Yet another delay has bedevilled the rollout of the new National Cervical Screening Program, with doctors warned not to offer women self-collection HPV tests just yet.
The Department of Health issued the notice as doctors around the country transitioned into the new screening program, officially launched this December.
While women now have access to improved HPV tests instead of cytology, the proposed introduction of self-collected testing has been delayed, likely into the next year.
Leading gynaecological pathologist, Adjunct Professor Annabelle Farnsworth, said the failure of Australia’s only reference laboratory to validate the test was behind the delay.
“It’s a brand-new test, and nobody else does it in the world,” the Douglass Hanly Moir medical director said. “So it needs to be validated in the Australian setting.”
Once Australia has an accredited laboratory, MBS funding for self-collection will become available.
A spokeswoman for the Department of Health said that doctors would be alerted by their pathology service provider when the new self-tests were available and able to be processed.
“When self-collection becomes available, eligible women may be offered this option by their healthcare provider,” she said. “Women will collect their own sample in the privacy of a healthcare setting, as per the guidelines.”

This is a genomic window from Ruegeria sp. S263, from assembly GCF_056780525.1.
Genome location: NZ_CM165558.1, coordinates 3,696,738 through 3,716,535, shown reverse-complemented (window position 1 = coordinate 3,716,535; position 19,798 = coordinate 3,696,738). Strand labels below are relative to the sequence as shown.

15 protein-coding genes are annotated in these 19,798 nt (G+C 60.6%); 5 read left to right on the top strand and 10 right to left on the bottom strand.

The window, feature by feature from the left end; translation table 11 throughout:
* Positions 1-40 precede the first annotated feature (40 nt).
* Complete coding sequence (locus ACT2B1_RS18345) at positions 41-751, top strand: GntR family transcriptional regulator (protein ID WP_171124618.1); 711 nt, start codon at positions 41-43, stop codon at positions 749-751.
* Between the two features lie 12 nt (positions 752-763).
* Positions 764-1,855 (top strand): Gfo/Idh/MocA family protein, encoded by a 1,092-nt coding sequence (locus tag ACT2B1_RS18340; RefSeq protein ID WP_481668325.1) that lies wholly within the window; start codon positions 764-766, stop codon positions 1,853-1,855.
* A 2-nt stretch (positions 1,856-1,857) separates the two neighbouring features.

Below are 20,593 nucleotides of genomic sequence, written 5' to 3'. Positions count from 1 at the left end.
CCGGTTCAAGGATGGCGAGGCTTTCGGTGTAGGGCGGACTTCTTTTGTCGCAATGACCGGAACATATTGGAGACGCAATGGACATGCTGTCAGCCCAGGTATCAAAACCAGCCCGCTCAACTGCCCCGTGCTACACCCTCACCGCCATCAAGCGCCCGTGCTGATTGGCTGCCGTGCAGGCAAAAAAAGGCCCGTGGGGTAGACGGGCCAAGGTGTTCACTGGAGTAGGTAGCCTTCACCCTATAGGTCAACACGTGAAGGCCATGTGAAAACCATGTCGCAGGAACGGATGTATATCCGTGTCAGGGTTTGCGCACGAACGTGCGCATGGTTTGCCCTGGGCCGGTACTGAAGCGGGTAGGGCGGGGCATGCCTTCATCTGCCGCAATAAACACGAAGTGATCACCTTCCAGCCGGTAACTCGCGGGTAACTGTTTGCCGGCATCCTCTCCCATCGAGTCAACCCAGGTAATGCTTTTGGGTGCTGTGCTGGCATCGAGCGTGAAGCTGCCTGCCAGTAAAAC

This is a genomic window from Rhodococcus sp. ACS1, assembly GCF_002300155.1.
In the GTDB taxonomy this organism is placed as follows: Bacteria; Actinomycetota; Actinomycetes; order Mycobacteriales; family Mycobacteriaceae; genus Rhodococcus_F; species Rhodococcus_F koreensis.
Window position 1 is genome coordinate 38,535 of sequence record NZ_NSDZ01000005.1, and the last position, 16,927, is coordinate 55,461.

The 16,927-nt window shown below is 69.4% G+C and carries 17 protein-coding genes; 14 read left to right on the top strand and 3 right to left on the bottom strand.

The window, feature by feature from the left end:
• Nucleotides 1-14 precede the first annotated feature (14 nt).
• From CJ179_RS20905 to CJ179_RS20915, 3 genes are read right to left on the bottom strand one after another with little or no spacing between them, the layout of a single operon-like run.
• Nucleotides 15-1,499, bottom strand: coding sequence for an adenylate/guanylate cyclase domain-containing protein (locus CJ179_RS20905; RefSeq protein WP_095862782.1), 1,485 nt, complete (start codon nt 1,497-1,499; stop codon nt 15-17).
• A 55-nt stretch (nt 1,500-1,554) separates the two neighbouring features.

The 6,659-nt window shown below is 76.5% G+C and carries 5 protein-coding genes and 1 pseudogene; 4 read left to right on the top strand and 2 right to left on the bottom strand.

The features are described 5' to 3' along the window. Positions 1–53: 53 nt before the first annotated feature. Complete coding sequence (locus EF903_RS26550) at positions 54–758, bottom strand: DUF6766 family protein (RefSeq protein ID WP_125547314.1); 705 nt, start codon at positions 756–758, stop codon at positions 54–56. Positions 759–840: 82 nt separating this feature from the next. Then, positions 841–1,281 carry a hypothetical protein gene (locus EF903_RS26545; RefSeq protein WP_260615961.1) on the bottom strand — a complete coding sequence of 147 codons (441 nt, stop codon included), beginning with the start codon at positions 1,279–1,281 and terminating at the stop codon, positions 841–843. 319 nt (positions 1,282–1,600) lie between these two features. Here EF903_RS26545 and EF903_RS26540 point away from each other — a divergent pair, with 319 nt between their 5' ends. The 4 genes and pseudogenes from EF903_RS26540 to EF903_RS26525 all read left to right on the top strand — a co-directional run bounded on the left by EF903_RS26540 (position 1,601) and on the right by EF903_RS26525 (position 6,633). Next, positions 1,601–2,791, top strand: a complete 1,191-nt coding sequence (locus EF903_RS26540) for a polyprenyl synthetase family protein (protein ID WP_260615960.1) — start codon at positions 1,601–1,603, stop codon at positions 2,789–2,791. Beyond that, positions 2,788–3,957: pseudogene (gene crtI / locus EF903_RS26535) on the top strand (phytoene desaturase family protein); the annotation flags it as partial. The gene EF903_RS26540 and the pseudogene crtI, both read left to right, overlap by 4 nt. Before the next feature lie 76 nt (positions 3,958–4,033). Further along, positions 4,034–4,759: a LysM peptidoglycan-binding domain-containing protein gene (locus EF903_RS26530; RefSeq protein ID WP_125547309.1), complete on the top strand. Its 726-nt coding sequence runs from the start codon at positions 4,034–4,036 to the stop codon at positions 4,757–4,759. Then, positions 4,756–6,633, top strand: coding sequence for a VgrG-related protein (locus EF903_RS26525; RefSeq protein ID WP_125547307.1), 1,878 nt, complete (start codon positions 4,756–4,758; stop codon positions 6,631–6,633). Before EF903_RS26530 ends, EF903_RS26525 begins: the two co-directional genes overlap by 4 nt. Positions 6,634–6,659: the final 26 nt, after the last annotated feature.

Because the collection swab was one of the elements that laboratories needed to validate to get accreditation, the spokesperson recommended GPs ask their pathology laboratory to determine which kit to offer women.
Self-collection has been introduced to encourage screening among women who have refused testing by their healthcare provider. Women over the age of 30 who have never been screened are eligible, as are those who have delayed testing by two years or more.
Professor Farnsworth reassured that women’s health would not be harmed by this delay.
“When you make such a significant change as we have made – which is enormous and the biggest change in pathology and women’s health ever – expecting everything to switch on the first of December is just not realistic,” Professor Farnsworth said.
Nevertheless, AMA President Dr Michael Gannon said the new delay was disappointing. He emphasised the importance of women undergoing the new testing according to the two-year schedule they were on under the old program, before moving to the new five-yearly testing schedule.
While self-collection was expected to improve testing rates among women who were otherwise reluctant, such as victims of sexual abuse or those who refused because of cultural reasons, Dr Gannon reiterated the superiority of testing done by healthcare practitioners over self-testing and said this should remain the recommended method of screening.